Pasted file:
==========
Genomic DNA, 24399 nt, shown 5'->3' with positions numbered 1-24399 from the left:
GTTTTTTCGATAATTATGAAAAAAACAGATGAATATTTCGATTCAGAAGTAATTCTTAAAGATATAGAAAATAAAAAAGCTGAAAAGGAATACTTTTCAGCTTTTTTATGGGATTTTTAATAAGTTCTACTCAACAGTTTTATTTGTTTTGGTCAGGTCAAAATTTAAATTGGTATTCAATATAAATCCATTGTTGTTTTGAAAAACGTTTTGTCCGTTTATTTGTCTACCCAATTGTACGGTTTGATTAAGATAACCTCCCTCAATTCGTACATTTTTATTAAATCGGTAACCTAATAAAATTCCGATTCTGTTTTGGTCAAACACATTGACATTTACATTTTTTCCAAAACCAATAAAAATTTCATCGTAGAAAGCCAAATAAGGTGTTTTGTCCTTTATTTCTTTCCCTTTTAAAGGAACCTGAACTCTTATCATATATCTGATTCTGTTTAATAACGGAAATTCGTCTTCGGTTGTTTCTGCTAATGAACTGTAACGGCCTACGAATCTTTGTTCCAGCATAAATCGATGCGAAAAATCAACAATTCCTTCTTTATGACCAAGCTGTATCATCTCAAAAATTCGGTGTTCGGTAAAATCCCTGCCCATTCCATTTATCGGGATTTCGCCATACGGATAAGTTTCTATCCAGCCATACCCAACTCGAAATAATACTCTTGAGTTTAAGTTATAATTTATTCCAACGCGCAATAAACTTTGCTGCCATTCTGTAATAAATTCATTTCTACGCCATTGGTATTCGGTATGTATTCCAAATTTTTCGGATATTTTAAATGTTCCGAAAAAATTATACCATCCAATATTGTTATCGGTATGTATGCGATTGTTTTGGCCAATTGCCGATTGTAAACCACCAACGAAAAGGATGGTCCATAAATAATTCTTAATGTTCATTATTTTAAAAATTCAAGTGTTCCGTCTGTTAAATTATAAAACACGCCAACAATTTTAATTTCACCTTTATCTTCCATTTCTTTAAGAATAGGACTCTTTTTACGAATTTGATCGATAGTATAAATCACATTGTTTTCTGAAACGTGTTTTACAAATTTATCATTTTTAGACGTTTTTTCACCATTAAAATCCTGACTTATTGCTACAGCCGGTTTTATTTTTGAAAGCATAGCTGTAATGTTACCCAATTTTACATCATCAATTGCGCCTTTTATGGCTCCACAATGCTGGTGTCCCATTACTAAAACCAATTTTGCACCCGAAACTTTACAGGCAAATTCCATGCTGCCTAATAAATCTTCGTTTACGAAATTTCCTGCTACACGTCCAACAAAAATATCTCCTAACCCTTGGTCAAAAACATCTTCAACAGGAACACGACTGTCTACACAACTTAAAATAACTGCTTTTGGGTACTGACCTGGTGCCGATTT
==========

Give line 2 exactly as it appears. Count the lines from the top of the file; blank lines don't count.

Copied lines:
GTTTTTTCGATAATTATGAAAAAAACAGATGAATATTTCGATTCAGAAGTAATTCTTAAAGATATAGAAAATAAAAAAGCTGAAAAGGAATACTTTTCAGCTTTTTTATGGGATTTTTAATAAGTTCTACTCAACAGTTTTATTTGTTTTGGTCAGGTCAAAATTTAAATTGGTATTCAATATAAATCCATTGTTGTTTTGAAAAACGTTTTGTCCGTTTATTTGTCTACCCAATTGTACGGTTTGATTAAGATAACCTCCCTCAATTCGTACATTTTTATTAAATCGGTAACCTAATAAAATTCCGATTCTGTTTTGGTCAAACACATTGACATTTACATTTTTTCCAAAACCAATAAAAATTTCATCGTAGAAAGCCAAATAAGGTGTTTTGTCCTTTATTTCTTTCCCTTTTAAAGGAACCTGAACTCTTATCATATATCTGATTCTGTTTAATAACGGAAATTCGTCTTCGGTTGTTTCTGCTAATGAACTGTAACGGCCTACGAATCTTTGTTCCAGCATAAATCGATGCGAAAAATCAACAATTCCTTCTTTATGACCAAGCTGTATCATCTCAAAAATTCGGTGTTCGGTAAAATCCCTGCCCATTCCATTTATCGGGATTTCGCCATACGGATAAGTTTCTATCCAGCCATACCCAACTCGAAATAATACTCTTGAGTTTAAGTTATAATTTATTCCAACGCGCAATAAACTTTGCTGCCATTCTGTAATAAATTCATTTCTACGCCATTGGTATTCGGTATGTATTCCAAATTTTTCGGATATTTTAAATGTTCCGAAAAAATTATACCATCCAATATTGTTATCGGTATGTATGCGATTGTTTTGGCCAATTGCCGATTGTAAACCACCAACGAAAAGGATGGTCCATAAATAATTCTTAATGTTCATTATTTTAAAAATTCAAGTGTTCCGTCTGTTAAATTATAAAACACGCCAACAATTTTAATTTCACCTTTATCTTCCATTTCTTTAAGAATAGGACTCTTTTTACGAATTTGATCGATAGTATAAATCACATTGTTTTCTGAAACGTGTTTTACAAATTTATCATTTTTAGACGTTTTTTCACCATTAAAATCCTGACTTATTGCTACAGCCGGTTTTATTTTTGAAAGCATAGCTGTAATGTTACCCAATTTTACATCATCAATTGCGCCTTTTATGGCTCCACAATGCTGGTGTCCCATTACTAAAACCAATTTTGCACCCGAAACTTTACAGGCAAATTCCATGCTGCCTAATAAATCTTCGTTTACGAAATTTCCTGCTACACGTCCAACAAAAATATCTCCTAACCCTTGGTCAAAAACATCTTCAACAGGAACACGACTGTCTACACAACTTAAAATAACTGCTTTTGGGTACTGACCTGGTGCCGATTT